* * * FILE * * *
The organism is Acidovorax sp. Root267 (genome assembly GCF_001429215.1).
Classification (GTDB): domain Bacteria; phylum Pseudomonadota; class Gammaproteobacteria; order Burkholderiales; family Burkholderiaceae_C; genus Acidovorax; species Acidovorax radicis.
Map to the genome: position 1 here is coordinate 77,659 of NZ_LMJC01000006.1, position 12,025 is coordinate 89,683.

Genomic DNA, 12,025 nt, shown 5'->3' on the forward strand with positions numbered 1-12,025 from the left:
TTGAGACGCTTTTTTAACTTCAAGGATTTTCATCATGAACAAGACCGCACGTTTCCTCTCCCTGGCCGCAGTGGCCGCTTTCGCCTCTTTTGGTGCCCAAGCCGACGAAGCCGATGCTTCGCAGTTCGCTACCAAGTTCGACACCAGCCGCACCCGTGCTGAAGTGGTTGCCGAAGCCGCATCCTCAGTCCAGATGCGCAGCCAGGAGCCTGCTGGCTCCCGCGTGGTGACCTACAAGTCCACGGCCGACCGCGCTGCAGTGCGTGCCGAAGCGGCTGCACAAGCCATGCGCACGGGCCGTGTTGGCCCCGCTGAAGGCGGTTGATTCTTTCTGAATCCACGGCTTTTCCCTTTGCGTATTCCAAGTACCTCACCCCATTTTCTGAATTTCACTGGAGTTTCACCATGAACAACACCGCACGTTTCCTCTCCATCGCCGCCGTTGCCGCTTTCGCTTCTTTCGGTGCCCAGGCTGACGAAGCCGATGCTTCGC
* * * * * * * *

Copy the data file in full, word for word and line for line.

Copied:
The organism is Acidovorax sp. Root267 (genome assembly GCF_001429215.1).
Classification (GTDB): domain Bacteria; phylum Pseudomonadota; class Gammaproteobacteria; order Burkholderiales; family Burkholderiaceae_C; genus Acidovorax; species Acidovorax radicis.
Map to the genome: position 1 here is coordinate 77,659 of NZ_LMJC01000006.1, position 12,025 is coordinate 89,683.

Genomic DNA, 12,025 nt, shown 5'->3' on the forward strand with positions numbered 1-12,025 from the left:
TTGAGACGCTTTTTTAACTTCAAGGATTTTCATCATGAACAAGACCGCACGTTTCCTCTCCCTGGCCGCAGTGGCCGCTTTCGCCTCTTTTGGTGCCCAAGCCGACGAAGCCGATGCTTCGCAGTTCGCTACCAAGTTCGACACCAGCCGCACCCGTGCTGAAGTGGTTGCCGAAGCCGCATCCTCAGTCCAGATGCGCAGCCAGGAGCCTGCTGGCTCCCGCGTGGTGACCTACAAGTCCACGGCCGACCGCGCTGCAGTGCGTGCCGAAGCGGCTGCACAAGCCATGCGCACGGGCCGTGTTGGCCCCGCTGAAGGCGGTTGATTCTTTCTGAATCCACGGCTTTTCCCTTTGCGTATTCCAAGTACCTCACCCCATTTTCTGAATTTCACTGGAGTTTCACCATGAACAACACCGCACGTTTCCTCTCCATCGCCGCCGTTGCCGCTTTCGCTTCTTTCGGTGCCCAGGCTGACGAAGCCGATGCTTCGC